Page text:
In Public Challenge to Obama, Family of Drone Victim Asks: 'What is the Value of an Innocent Life?'

In April, U.S. President Barack Obama, pictured with director of the CIA John Brennan, publicly apologized for the killing of two western hostages. (Photo: file)

In Public Challenge to Obama, Family of Drone Victim Asks: 'What is the Value of an Innocent Life?'

Seeking official apology, Faisal bin Ali Jaber says, 'Imagine that your loved one was wrongly killed by the U.S. government. Imagine they would not even admit their role in the death of your family members.'

The family of two U.S. drone victims is refusing to keep their pain silent as they seek an official apology by U.S. President Barack Obama for the deaths of their kin.

In a CNN op-ed published on Friday, Faisal bin Ali Jaber, a Yemeni civil engineer, issued a public challenge to the U.S. leader--who recently made public statements about the deaths of two westerners killed by U.S. drone strikes, but has refused to acknowledge Yemeni civilian casualties.

"What is the value of a human life?" Jaber asks.

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In the column, Jaber describes how following the August 2012 strike that killed Waleed and Salem bin Ali Jaber, the family had to identify them "from their clothes and scraps of matted hair."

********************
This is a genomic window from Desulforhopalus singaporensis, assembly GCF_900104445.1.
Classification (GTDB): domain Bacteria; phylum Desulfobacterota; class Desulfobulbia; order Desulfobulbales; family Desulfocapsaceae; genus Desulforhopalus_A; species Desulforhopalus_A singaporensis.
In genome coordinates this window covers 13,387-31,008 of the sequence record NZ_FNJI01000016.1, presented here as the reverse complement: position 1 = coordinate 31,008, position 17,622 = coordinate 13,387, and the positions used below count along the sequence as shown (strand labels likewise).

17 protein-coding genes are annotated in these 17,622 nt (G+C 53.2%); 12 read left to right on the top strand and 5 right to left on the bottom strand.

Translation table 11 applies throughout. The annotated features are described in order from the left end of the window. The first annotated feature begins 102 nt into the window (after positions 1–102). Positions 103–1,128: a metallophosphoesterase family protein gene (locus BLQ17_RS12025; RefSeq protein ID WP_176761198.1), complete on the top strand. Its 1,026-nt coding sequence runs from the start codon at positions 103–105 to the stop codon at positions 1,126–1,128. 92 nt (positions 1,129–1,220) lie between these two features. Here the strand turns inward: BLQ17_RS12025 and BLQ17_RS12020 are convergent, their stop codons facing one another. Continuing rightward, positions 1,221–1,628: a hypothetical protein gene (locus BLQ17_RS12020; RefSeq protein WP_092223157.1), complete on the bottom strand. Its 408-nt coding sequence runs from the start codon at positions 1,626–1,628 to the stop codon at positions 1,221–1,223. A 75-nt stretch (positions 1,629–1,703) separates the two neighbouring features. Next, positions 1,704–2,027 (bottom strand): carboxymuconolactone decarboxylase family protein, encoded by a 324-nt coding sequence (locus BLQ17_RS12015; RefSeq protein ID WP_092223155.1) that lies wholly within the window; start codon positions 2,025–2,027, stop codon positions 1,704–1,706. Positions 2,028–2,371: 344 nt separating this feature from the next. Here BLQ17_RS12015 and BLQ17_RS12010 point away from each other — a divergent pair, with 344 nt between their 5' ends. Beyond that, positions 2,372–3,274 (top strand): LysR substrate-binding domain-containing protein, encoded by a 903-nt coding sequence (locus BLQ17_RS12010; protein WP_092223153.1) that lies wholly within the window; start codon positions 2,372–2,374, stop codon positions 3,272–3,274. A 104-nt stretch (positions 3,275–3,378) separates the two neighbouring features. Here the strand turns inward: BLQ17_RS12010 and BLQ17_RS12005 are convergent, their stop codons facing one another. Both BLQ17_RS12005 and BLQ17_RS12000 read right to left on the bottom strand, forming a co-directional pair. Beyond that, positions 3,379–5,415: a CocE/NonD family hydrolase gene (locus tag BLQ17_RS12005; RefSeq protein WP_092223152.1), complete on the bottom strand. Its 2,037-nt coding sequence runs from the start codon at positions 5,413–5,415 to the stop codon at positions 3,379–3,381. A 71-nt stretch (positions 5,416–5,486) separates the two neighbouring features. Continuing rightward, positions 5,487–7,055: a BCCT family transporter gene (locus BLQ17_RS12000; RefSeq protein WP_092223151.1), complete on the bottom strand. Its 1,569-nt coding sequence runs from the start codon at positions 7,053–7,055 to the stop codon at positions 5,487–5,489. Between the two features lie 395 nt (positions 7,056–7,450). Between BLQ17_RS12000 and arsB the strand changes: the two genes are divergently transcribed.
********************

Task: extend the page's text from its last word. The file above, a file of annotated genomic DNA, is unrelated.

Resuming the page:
And how in the wake of the strike, while the family awaited an official apology, they were instead presented with "$100,000 in sequentially-marked U.S. dollars in a plastic bag."

Jaber writes: "A Yemeni security service official was given the unpleasant task of handing this over. I looked him in the eye and asked how this was acceptable, and whether he would admit the money came from America. He shrugged and said: 'Can't tell you. Take the money.'"

"The secret payment to my family represents a fraction of the cost of the operation that killed them," he continues. "This seems to be the Obama administration's cold calculation: Yemeni lives are cheap. They cost the President no political or moral capital."

In contrast to the experience of Jaber and other relatives of innocent Yemenis killed by the U.S. drone war, in April, Obama publicly acknowledged that a U.S. counterterrorism operation had killed an American, Warren Weinstein, and an Italian, Giovanni Lo Porto. The lawsuit follows another failed court challenge in Germany in which Jaber's family sought to prosecute the home of Ramstein Air Base for its role in "facilitating American covert drone strikes in Yemen."

"Like a lot of Americans, my family and I watched the President's speech at home," Jaber writes. "But while many praised him for his forthrightness, we do not share that view. His speech shocked us. No, it was worse: his speech broke our hearts.

"As I watched," he continues, "I thought of my dead relatives, names that so far as I know have never crossed the President's lips: Waleed and Salem bin Ali Jaber."

On Monday, Jaber filed a suit asking a Washington D.C. district court to issue a declaration that the strike that killed Salem and Waleed was unlawful. He is seeking no monetary compensation.

"Imagine that your loved one was wrongly killed by the U.S. government, and the White House would not apologize. Imagine they would not even admit their role in the death of your family members," Jaber concludes. "We simply want the truth and an apology. We will not rest until it is ours."

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